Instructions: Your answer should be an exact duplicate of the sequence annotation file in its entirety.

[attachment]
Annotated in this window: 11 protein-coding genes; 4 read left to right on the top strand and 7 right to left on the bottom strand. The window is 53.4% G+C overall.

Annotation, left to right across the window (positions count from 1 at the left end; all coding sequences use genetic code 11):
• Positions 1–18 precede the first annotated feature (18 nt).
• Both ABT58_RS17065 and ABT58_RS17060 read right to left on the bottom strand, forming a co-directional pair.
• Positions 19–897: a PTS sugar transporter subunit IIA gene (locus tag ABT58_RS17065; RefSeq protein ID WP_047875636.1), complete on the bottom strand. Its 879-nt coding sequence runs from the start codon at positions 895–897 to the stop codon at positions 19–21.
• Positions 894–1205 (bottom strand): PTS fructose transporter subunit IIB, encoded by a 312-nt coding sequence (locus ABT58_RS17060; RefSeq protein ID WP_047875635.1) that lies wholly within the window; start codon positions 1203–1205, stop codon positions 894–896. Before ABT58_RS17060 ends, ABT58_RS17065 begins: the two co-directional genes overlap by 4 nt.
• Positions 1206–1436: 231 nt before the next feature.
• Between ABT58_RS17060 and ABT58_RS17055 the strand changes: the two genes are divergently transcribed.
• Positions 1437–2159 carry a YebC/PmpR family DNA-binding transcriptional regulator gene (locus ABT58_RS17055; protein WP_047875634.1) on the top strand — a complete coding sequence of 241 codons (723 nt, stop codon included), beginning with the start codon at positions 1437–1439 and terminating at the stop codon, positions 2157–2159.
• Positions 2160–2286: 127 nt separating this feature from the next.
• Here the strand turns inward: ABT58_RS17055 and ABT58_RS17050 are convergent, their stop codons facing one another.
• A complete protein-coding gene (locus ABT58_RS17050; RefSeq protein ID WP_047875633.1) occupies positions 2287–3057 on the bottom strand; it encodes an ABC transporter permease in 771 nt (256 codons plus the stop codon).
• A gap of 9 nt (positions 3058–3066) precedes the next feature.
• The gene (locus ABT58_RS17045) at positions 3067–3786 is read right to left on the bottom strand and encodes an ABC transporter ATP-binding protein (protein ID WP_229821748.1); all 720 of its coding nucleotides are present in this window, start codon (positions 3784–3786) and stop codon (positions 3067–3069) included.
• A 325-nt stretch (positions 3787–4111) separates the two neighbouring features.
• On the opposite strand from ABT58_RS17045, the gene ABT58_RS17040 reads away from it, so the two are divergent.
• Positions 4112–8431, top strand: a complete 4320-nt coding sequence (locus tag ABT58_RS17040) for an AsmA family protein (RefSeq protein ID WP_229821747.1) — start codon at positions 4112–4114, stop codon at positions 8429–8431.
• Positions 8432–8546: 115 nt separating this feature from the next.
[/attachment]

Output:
Annotated in this window: 11 protein-coding genes; 4 read left to right on the top strand and 7 right to left on the bottom strand. The window is 53.4% G+C overall.

Annotation, left to right across the window (positions count from 1 at the left end; all coding sequences use genetic code 11):
• Positions 1–18 precede the first annotated feature (18 nt).
• Both ABT58_RS17065 and ABT58_RS17060 read right to left on the bottom strand, forming a co-directional pair.
• Positions 19–897: a PTS sugar transporter subunit IIA gene (locus tag ABT58_RS17065; RefSeq protein ID WP_047875636.1), complete on the bottom strand. Its 879-nt coding sequence runs from the start codon at positions 895–897 to the stop codon at positions 19–21.
• Positions 894–1205 (bottom strand): PTS fructose transporter subunit IIB, encoded by a 312-nt coding sequence (locus ABT58_RS17060; RefSeq protein ID WP_047875635.1) that lies wholly within the window; start codon positions 1203–1205, stop codon positions 894–896. Before ABT58_RS17060 ends, ABT58_RS17065 begins: the two co-directional genes overlap by 4 nt.
• Positions 1206–1436: 231 nt before the next feature.
• Between ABT58_RS17060 and ABT58_RS17055 the strand changes: the two genes are divergently transcribed.
• Positions 1437–2159 carry a YebC/PmpR family DNA-binding transcriptional regulator gene (locus ABT58_RS17055; protein WP_047875634.1) on the top strand — a complete coding sequence of 241 codons (723 nt, stop codon included), beginning with the start codon at positions 1437–1439 and terminating at the stop codon, positions 2157–2159.
• Positions 2160–2286: 127 nt separating this feature from the next.
• Here the strand turns inward: ABT58_RS17055 and ABT58_RS17050 are convergent, their stop codons facing one another.
• A complete protein-coding gene (locus ABT58_RS17050; RefSeq protein ID WP_047875633.1) occupies positions 2287–3057 on the bottom strand; it encodes an ABC transporter permease in 771 nt (256 codons plus the stop codon).
• A gap of 9 nt (positions 3058–3066) precedes the next feature.
• The gene (locus ABT58_RS17045) at positions 3067–3786 is read right to left on the bottom strand and encodes an ABC transporter ATP-binding protein (protein ID WP_229821748.1); all 720 of its coding nucleotides are present in this window, start codon (positions 3784–3786) and stop codon (positions 3067–3069) included.
• A 325-nt stretch (positions 3787–4111) separates the two neighbouring features.
• On the opposite strand from ABT58_RS17045, the gene ABT58_RS17040 reads away from it, so the two are divergent.
• Positions 4112–8431, top strand: a complete 4320-nt coding sequence (locus tag ABT58_RS17040) for an AsmA family protein (RefSeq protein ID WP_229821747.1) — start codon at positions 4112–4114, stop codon at positions 8429–8431.
• Positions 8432–8546: 115 nt separating this feature from the next.